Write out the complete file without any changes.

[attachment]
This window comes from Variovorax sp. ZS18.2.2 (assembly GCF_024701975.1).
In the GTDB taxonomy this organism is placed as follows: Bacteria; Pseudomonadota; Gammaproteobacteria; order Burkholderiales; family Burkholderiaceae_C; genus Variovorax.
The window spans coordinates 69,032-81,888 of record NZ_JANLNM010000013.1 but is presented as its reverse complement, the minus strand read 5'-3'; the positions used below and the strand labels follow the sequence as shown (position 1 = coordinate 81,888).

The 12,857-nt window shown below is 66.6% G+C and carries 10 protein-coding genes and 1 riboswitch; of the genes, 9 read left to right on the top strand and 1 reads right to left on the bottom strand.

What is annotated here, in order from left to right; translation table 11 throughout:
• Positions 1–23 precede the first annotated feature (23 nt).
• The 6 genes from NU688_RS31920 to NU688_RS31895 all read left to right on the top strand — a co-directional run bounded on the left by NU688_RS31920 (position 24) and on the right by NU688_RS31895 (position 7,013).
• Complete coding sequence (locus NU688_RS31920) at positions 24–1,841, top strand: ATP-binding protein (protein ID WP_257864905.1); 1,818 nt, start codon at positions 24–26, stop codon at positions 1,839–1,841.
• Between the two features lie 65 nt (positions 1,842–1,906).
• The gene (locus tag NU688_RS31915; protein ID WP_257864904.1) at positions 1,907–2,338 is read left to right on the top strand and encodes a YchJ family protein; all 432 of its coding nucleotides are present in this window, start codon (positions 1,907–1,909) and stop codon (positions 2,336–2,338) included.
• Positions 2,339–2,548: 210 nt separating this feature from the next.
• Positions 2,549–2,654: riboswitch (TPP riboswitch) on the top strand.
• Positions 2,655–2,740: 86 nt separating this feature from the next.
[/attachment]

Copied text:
This window comes from Variovorax sp. ZS18.2.2 (assembly GCF_024701975.1).
In the GTDB taxonomy this organism is placed as follows: Bacteria; Pseudomonadota; Gammaproteobacteria; order Burkholderiales; family Burkholderiaceae_C; genus Variovorax.
The window spans coordinates 69,032-81,888 of record NZ_JANLNM010000013.1 but is presented as its reverse complement, the minus strand read 5'-3'; the positions used below and the strand labels follow the sequence as shown (position 1 = coordinate 81,888).

The 12,857-nt window shown below is 66.6% G+C and carries 10 protein-coding genes and 1 riboswitch; of the genes, 9 read left to right on the top strand and 1 reads right to left on the bottom strand.

What is annotated here, in order from left to right; translation table 11 throughout:
• Positions 1–23 precede the first annotated feature (23 nt).
• The 6 genes from NU688_RS31920 to NU688_RS31895 all read left to right on the top strand — a co-directional run bounded on the left by NU688_RS31920 (position 24) and on the right by NU688_RS31895 (position 7,013).
• Complete coding sequence (locus NU688_RS31920) at positions 24–1,841, top strand: ATP-binding protein (protein ID WP_257864905.1); 1,818 nt, start codon at positions 24–26, stop codon at positions 1,839–1,841.
• Between the two features lie 65 nt (positions 1,842–1,906).
• The gene (locus tag NU688_RS31915; protein ID WP_257864904.1) at positions 1,907–2,338 is read left to right on the top strand and encodes a YchJ family protein; all 432 of its coding nucleotides are present in this window, start codon (positions 1,907–1,909) and stop codon (positions 2,336–2,338) included.
• Positions 2,339–2,548: 210 nt separating this feature from the next.
• Positions 2,549–2,654: riboswitch (TPP riboswitch) on the top strand.
• Positions 2,655–2,740: 86 nt separating this feature from the next.